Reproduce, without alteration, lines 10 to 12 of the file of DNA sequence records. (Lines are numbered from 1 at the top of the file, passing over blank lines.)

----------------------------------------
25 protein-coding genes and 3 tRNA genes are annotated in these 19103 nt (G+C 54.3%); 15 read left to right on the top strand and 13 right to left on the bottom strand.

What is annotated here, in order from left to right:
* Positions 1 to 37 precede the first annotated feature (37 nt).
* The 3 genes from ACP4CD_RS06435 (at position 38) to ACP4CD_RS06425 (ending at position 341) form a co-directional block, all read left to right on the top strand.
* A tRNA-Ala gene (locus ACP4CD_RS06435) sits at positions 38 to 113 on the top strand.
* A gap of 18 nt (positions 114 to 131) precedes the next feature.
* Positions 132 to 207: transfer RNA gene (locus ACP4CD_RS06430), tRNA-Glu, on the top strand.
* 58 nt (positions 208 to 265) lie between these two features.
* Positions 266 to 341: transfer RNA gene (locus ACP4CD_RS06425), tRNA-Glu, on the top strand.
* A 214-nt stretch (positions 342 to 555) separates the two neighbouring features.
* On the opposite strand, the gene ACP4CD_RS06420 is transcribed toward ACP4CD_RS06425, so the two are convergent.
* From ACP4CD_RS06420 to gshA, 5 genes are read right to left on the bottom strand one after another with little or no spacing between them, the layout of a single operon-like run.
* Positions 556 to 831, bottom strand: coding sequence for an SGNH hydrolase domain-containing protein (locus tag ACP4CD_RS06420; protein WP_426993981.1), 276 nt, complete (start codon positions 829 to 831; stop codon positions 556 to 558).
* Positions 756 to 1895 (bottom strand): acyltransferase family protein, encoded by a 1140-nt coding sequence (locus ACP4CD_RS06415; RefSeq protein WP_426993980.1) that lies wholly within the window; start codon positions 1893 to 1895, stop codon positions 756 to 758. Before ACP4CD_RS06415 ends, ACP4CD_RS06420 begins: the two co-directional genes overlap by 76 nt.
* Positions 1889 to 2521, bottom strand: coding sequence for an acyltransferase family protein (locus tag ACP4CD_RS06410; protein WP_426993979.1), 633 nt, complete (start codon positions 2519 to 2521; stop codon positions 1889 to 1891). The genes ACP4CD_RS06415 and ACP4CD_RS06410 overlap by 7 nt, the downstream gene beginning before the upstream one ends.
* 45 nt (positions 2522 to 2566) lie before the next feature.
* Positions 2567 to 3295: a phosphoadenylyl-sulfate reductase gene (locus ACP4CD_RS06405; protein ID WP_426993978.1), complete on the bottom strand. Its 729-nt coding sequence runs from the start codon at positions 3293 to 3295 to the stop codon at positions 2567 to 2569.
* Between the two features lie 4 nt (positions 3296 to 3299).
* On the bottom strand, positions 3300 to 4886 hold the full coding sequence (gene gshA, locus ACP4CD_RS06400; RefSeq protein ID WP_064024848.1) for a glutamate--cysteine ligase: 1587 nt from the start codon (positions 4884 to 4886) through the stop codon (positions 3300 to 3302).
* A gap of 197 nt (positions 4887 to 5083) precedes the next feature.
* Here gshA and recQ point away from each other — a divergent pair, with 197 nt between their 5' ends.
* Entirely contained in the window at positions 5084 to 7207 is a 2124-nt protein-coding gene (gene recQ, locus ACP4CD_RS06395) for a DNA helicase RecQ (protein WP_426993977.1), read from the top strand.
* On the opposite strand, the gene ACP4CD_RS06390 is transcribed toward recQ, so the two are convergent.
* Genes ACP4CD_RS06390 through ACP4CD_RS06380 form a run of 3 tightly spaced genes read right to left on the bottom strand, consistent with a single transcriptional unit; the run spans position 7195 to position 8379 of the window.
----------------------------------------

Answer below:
* A 214-nt stretch (positions 342 to 555) separates the two neighbouring features.
* On the opposite strand, the gene ACP4CD_RS06420 is transcribed toward ACP4CD_RS06425, so the two are convergent.
* From ACP4CD_RS06420 to gshA, 5 genes are read right to left on the bottom strand one after another with little or no spacing between them, the layout of a single operon-like run.